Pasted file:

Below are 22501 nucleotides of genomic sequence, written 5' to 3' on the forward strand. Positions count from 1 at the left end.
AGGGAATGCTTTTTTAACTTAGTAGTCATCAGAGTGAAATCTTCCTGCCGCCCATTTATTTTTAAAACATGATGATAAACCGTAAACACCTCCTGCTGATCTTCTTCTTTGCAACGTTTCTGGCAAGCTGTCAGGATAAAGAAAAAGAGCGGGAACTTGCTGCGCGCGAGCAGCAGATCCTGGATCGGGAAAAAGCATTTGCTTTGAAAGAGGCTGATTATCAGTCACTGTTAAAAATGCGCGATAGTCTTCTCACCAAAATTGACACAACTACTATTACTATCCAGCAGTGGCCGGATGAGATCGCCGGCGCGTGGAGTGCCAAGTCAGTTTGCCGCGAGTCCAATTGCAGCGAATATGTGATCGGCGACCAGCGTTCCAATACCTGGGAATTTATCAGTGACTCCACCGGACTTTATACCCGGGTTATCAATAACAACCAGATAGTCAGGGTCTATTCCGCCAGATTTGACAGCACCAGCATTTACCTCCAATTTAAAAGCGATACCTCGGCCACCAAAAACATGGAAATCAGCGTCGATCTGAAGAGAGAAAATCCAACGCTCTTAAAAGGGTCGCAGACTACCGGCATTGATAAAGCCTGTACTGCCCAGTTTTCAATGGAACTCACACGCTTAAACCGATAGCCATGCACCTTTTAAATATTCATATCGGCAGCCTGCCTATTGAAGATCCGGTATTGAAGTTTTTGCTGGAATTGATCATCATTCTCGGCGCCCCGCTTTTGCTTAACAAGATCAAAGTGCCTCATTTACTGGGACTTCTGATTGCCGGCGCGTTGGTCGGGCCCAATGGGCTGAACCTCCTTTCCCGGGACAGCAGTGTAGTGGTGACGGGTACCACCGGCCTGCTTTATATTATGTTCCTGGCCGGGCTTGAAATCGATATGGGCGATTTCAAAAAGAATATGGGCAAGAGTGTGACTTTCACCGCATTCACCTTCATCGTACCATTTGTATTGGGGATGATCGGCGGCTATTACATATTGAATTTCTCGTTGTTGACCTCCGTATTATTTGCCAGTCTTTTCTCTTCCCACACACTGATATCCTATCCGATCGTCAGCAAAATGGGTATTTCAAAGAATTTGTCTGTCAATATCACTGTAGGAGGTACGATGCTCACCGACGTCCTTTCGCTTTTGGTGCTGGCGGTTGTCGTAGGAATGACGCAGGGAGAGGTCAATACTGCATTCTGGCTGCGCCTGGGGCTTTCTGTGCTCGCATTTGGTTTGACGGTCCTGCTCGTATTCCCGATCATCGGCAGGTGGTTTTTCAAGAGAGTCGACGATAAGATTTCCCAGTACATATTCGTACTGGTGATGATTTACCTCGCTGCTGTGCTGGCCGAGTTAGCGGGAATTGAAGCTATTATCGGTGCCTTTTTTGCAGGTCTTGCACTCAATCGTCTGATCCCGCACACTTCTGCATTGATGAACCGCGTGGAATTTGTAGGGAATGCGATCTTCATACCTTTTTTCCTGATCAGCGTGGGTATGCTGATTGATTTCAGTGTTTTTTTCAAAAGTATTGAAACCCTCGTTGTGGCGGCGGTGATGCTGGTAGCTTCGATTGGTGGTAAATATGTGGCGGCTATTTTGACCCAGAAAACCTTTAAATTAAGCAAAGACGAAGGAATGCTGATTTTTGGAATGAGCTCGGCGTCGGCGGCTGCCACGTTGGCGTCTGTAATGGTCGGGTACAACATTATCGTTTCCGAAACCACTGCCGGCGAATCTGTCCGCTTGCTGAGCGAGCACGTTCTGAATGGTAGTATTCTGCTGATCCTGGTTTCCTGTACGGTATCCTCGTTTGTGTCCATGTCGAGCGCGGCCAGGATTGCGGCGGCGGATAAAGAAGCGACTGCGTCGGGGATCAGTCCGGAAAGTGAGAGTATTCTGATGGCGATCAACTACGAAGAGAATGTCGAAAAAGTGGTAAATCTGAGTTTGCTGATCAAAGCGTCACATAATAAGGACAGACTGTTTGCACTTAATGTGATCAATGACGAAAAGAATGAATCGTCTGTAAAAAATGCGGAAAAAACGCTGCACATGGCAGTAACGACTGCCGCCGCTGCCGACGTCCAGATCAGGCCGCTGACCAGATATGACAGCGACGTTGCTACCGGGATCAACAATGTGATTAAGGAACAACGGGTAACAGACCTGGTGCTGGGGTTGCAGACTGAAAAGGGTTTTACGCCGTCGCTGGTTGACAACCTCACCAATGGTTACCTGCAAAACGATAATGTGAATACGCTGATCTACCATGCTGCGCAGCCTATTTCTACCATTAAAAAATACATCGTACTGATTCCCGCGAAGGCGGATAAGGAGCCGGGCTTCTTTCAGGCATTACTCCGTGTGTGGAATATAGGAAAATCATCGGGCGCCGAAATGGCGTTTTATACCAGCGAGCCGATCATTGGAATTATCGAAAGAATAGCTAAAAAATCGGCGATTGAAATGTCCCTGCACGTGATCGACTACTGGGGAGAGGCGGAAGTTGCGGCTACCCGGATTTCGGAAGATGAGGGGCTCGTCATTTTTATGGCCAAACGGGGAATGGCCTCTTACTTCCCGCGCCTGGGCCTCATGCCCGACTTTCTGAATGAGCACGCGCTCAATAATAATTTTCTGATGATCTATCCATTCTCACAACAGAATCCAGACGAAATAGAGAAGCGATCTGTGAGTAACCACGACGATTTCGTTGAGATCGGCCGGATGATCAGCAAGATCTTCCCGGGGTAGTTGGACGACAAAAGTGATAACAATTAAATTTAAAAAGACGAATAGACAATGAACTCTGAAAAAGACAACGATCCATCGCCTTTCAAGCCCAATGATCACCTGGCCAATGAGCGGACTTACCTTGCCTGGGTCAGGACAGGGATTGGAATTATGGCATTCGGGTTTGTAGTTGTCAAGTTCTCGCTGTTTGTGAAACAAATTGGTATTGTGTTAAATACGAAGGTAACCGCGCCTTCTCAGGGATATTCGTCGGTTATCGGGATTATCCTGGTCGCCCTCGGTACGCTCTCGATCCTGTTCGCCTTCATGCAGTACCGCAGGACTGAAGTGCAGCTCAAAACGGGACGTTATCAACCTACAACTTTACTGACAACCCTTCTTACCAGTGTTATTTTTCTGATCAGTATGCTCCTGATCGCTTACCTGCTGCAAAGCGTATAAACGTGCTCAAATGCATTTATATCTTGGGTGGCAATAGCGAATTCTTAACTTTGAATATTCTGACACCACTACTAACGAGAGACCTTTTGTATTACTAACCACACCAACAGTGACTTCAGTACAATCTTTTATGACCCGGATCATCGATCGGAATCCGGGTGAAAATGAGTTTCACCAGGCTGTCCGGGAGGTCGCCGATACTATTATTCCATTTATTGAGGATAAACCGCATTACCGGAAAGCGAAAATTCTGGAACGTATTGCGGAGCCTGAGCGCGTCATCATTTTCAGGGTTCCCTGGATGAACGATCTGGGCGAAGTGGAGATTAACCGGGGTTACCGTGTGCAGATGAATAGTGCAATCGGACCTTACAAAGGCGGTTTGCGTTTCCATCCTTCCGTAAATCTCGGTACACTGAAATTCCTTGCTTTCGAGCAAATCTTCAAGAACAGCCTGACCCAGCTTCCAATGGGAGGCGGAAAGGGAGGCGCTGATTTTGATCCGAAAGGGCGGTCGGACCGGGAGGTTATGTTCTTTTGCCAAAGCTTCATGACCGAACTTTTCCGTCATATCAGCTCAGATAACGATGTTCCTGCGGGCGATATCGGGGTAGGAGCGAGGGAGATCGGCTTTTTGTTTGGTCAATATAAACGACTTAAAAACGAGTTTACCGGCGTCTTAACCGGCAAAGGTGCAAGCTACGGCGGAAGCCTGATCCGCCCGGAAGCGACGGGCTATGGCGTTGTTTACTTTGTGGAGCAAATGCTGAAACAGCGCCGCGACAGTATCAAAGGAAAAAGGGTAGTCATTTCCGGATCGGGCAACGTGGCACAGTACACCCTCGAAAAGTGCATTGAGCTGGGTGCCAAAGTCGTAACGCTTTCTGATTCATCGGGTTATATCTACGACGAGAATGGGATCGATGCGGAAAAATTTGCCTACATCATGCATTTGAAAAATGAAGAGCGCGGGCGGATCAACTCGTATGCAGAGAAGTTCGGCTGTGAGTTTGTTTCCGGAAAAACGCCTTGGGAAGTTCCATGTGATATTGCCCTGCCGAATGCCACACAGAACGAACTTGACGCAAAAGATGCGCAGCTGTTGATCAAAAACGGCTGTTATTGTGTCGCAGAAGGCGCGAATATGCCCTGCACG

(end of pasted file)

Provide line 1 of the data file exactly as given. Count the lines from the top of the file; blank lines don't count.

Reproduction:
Below are 22501 nucleotides of genomic sequence, written 5' to 3' on the forward strand. Positions count from 1 at the left end.